Although Wilf began his career without formal training in photography, over the past three decades he has gathered a wealth of experience by doing what he does best, taking photographs.
He became involved in photography in the early 1970s while working as a sales clerk in a camera shop in, Perth, a small town in his native Scotland. Although it began as just a job, he quickly fell in love with the equipment and what could be done with it. In the meantime he aimed for the top and went to work for a prestigious store in the South of England, selling mainly Leicas and Hasselblads.
"My training in life and photography began here,” Wilf said years later. “I was introduced to the best, in equipment and photographers. Over the twelve years I worked in retail photography I met professional and dedicated amateur photographers whose work ranged from wars and famine in Africa to photographing flowers in your back garden, and everything in between.
“In 1975 a friend took me to a lecture and slide show in London given by the great landscape photographer, Ansel Adams, whose photographs and lecture made a lasting impression on me. It was also at this time that the maverick photojournalist John Robert Young became an important mentor. John introduced me to darkroom work, and it is from him that I learned my darkroom technique and my lasting appreciation and love of black and white images.
“With the advantage of being able to look back over my career, I can now recognize and appreciate the richness of knowledge in equipment, photographs and the people who took those photographs that was given to me."
By 1985 Wilf was shooting and selling photographs as a professional freelancer. On one of his earliest commissions, he produced hundreds of photographs for the Brighton Tourist Board in Southern England. Their assignments varied enormously and included photographing stage productions at the local variety theatre, the interior and exterior of hotels and groups of politicians in Brighton for their annual political rally. In the five years he was involved in this work he photographed actors. rock stars, comedians, politicians and all aspects of the seaside town of Brighton.
In the early 1990's he decided to realise a dream and travel around the world, so packing his cameras he set off on a year long trip that took him to North America, Fiji, New Zealand, Australia, Indonesia and Hong Kong.
"It is a decision I will never regret,” Wilf said. “The experience of undertaking such a voyage will never leave me, and the quality of my work increased enormously. No longer did I have to look at the work of other photographers working in exotic locations: Now I had my own photographs."
On his return to Great Britain he first settled in his native Scotland, but soon moved to Paris. Since the move he has photographed in France, Spain, Holland, Belgium, and Luxembourg, and has also worked in the USA and India. He spends his time between his homes in Paris and the beautiful Mediterranean village of Peyriac de Mer in Southwest France near the frontier with Spain.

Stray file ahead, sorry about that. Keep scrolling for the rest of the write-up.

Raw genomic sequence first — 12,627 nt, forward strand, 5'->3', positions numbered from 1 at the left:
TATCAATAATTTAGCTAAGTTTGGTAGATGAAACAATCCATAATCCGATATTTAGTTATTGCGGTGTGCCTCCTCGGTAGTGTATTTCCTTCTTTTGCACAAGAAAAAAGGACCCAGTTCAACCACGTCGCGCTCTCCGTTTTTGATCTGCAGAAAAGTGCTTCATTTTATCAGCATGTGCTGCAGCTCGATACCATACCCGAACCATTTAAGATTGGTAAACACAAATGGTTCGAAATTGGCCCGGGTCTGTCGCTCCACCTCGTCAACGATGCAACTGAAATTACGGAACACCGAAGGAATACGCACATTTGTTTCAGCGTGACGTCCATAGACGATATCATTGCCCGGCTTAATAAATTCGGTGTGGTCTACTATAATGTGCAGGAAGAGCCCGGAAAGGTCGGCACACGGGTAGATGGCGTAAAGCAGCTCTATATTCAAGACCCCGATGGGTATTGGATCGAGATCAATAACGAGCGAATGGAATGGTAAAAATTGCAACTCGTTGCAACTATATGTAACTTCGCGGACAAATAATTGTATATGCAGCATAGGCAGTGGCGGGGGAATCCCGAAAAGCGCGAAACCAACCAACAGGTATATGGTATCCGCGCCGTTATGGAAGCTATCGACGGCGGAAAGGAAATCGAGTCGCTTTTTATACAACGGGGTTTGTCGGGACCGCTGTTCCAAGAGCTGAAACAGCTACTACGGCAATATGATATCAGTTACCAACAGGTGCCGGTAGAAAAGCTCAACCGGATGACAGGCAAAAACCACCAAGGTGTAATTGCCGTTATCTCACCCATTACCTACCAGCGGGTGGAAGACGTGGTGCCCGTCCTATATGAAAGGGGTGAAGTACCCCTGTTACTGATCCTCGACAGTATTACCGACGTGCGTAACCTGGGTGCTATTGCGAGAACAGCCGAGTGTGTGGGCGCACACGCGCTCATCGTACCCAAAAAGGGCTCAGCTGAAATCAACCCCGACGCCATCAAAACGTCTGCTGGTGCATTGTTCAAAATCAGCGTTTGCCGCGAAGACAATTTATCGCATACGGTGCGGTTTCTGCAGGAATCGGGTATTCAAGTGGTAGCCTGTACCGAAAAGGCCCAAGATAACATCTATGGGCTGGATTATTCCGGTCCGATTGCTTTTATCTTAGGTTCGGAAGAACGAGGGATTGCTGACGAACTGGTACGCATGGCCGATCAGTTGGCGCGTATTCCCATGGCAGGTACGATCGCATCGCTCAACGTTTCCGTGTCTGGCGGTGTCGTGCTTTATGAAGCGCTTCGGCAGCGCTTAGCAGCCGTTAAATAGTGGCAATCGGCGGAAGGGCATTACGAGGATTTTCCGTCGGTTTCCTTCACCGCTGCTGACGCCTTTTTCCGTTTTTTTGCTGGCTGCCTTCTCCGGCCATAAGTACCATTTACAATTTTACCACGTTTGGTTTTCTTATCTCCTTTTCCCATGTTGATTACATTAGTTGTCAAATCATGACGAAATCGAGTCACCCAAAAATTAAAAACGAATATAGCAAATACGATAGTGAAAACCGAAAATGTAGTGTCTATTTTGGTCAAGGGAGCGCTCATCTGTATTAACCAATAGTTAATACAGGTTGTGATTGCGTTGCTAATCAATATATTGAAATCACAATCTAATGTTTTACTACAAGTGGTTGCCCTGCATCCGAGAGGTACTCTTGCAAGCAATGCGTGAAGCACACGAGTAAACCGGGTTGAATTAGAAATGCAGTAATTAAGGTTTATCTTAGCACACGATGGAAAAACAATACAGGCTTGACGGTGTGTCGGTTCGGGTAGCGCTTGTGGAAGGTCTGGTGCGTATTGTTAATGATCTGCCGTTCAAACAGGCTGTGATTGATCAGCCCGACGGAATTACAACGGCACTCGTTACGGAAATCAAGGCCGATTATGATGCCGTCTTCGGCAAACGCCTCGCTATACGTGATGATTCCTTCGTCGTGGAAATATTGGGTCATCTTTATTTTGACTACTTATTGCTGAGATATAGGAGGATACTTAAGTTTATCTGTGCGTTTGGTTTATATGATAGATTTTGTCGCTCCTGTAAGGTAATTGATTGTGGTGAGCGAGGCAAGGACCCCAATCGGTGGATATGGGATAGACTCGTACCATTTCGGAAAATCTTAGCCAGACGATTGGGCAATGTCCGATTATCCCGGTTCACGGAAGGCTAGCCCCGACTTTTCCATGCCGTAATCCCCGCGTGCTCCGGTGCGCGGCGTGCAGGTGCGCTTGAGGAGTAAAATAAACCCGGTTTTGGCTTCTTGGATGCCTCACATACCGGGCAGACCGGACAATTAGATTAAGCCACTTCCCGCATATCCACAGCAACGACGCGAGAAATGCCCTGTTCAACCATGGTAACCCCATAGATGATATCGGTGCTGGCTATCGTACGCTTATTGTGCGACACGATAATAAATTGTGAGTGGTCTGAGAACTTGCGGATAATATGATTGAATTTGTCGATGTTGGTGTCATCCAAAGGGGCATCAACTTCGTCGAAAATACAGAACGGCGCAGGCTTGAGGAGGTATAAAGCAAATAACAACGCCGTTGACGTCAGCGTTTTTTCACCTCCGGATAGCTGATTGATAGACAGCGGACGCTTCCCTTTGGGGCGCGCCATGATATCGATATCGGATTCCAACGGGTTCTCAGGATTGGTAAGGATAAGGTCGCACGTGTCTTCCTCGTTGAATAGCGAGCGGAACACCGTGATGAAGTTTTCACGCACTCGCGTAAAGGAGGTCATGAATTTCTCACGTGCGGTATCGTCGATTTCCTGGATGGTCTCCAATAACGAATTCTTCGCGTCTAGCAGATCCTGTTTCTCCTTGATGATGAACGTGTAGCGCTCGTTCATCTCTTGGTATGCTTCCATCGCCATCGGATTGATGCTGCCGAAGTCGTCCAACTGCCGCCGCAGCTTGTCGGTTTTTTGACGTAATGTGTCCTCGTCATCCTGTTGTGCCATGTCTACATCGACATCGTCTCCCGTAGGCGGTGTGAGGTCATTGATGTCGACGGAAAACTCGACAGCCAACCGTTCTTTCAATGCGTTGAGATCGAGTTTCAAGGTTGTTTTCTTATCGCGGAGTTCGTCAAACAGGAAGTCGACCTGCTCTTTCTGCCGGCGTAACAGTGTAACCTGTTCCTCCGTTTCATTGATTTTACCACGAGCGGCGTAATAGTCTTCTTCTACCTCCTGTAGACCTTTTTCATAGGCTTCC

When he returned with thousands of images the around-the-world trip, Wilf was accepted by the prestigious Telegraph Colour Library part of Getty Images in London. The agency syndicates his work worldwide; to date his images have appeared in more than fifty countries in magazines and books, and as book and CD covers, on calendars, and in editorial and advertising.
Wilf’s work has been shown in exhibits all over Europe and his reputation is beginning to expand in North America. Most recently his work was shown at the “Visa Pour L'Image” - The International Festival of Photojournalism – held in the town of Perpignan in the South of France. 'Visa Pour L'Image' is the largest gathering of photojournalist in the world.
One of Wilf’s most memorable encounters occurred at the Perpignan festival:
“In 1999 I had the honour of having lunch with Joe Rosenthal, who told me the story of his famous picture of the raising of the American Flag on the island of Iwo Jima towards the end of WWII,” Wilf said. “After showing Joe some of my work I asked him what direction I should be going in. A kindly gentleman in his early 90s, he looked at me and said, 'if your love is taking photographs, then just keep taking photographs.'
“So that is what I am doing.“
Wilf's Description of His Photographs:
If asked, ‘How would I describe my photographs and my approach to talking photographs?’ This would be my reply…………
“I would describe myself as a Photojournalist and Travel Photographer. I enjoy the concept of creating a series of photographs that follows a theme, and the end result is a story told in pictures. And yet, each individual image in the theme should be able to stand-alone and relate to the viewer what the photo-essay is trying tell.
A great deal of the work I do is single image stock library photography. At first I thought this would be easy to do. However it is very difficult to end up with a single image that will portray the subject and give a sense of power behind the photograph. I believe this is where I really had to work hard to hone my skills. I have found that what works best for me is to fill the frame. A powerful shot, whether taken with a wide angle or a telephoto lens, has to leave me feeling as if I am part of the image. With portrait work I (nearly) always try and get total eye contact, so that when I view the image I get a sense that no camera existed between the person, and me, and yet magically a moment of intimacy has been recorded.
I have often pondered the question, ‘what makes a good photograph?’ and I have come up with some lengthy answers for myself. The short answer when looking at my work is, ‘it has “IT”’ So when I am sorting through my work and out comes the words ‘it has it,’ the image I am looking at is giving me greatest amount of pleasure to view. If those same images give other people pleasure then that’s a bonus.